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Date:      Thu, 9 Mar 2017 19:58:36 -0800
From:      David Christensen <>
Subject:   Re: Cannot find Windows drive
Message-ID:  <>
In-Reply-To: <alpine.CYG.2.20.1703090334120.27356@Lars-PC>
References:  <alpine.CYG.2.20.1703090334120.27356@Lars-PC>

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On 03/09/2017 01:52 AM, Lars Eighner wrote:
> A lightning-related surge zapped the motherboard of my old SYX, but
> my whole life was in its hard drives (which were mirrors of each
> other except for fstab, so that either could be booted). So, I got
> something called an HP 8000 dual core tower refurbished by Joy
> Systems. It was supposed to come with Windows 7 biz on a 1 Tb drive
> -- and the drive is in there. So I installed my 2 1-Tb drives in its
> internal stack, having plenty of power and SATA plugs. I left the
> supposed Windows drive alone.
> I was concerned about how I would get to the FreeBSD drives if it
> booted in Windows, which is what I expected. But low and behold, it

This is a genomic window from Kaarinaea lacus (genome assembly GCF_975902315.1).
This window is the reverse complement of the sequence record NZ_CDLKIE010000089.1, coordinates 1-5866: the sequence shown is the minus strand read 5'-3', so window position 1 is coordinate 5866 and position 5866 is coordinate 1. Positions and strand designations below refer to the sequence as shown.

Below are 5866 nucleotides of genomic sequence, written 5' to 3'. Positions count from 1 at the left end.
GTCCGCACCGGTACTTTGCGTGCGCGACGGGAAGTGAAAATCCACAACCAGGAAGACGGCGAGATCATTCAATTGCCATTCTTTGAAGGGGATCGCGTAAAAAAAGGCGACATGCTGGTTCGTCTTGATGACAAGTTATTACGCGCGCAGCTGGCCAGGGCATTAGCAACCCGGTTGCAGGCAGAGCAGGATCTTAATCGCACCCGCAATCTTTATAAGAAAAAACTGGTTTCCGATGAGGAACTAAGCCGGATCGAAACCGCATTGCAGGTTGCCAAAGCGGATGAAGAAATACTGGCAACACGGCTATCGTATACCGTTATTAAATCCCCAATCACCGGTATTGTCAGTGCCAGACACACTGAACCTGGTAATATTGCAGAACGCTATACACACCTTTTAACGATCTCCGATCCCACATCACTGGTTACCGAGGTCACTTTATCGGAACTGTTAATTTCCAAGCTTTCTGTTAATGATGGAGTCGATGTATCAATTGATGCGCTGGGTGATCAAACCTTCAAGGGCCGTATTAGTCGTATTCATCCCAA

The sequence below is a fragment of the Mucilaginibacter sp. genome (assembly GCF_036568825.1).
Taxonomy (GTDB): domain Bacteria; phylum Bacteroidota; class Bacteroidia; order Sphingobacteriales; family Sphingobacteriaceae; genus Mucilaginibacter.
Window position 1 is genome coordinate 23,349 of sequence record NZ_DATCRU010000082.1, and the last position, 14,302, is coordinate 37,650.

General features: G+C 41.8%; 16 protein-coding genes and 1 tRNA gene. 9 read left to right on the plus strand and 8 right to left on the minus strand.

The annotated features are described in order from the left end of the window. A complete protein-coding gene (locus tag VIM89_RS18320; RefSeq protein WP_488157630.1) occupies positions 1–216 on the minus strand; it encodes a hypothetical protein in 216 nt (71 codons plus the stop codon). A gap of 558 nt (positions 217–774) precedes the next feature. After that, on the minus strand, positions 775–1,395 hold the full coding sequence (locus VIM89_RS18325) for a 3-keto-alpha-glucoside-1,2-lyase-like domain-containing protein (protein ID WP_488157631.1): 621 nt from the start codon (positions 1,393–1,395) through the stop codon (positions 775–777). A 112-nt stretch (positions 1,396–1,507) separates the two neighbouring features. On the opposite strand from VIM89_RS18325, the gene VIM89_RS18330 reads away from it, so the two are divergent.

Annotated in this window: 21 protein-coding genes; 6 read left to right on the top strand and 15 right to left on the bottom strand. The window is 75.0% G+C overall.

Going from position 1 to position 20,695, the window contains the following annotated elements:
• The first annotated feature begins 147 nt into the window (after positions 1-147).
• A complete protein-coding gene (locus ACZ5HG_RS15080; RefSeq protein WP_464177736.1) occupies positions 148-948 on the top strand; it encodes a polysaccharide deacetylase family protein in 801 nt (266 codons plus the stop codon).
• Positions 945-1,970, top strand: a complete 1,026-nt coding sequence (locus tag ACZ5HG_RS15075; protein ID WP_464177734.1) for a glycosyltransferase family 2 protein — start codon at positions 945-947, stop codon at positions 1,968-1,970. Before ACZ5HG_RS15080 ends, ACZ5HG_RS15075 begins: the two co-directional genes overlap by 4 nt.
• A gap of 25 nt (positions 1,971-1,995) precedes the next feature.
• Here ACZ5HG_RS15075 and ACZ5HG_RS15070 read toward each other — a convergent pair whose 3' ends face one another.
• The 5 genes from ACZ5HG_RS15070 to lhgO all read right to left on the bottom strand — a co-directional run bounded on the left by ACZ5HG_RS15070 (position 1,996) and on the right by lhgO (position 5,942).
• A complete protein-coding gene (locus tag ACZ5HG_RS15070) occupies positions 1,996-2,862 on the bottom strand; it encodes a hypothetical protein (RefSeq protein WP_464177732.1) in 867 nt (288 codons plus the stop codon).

> booted into FreeBSD. The old drives had 10.x AMD kernels and worlds,
> and they took off. I could boot to one or the other. But I cannot
> find the Windows drive. It does not seem to show up in /dev. And when
> I go to the BIOS set up, the BIOS does not seem to know of the
> existence of the Windows drives either. I checked that all of the
> SATAs are not hidden.
> bsdinstall only gives me a choice of the two known BSD drives -- I
> thought I could adjust the MBR to include Windows, but bsdinstall
> denies all knowledge of the third (original to the machine) drive. I
> tried to get into the Intel BIOS Management, but it wants a password
> -- I have no idea what. I suppose I should be happy to have my data
> back. But the missing drive is preying on my mind.
> What happened?

On 03/09/2017 05:46 PM, Quartz wrote:
> There should be a physical jumper or switch somewhere on the board
> that can forcibly reset the BIOS to factory defaults if you set it
> the right way at the right time; hunt down the board's manual for a
> step-by-step. Sometimes just pulling the battery for an hour will do
> it, depending on the BIOS and board.


Then disconnect the BSD drives, connect the Windows drive to the first 
SATA port, and enter CMOS setup.  If BIOS sees the drive, try booting 
it.  If not, try other SATA ports, SATA cables, and/or power supply 
pigtails.  If none of that works, try moving the drive to another 
machine and check CMOS setup (but don't boot the drive).


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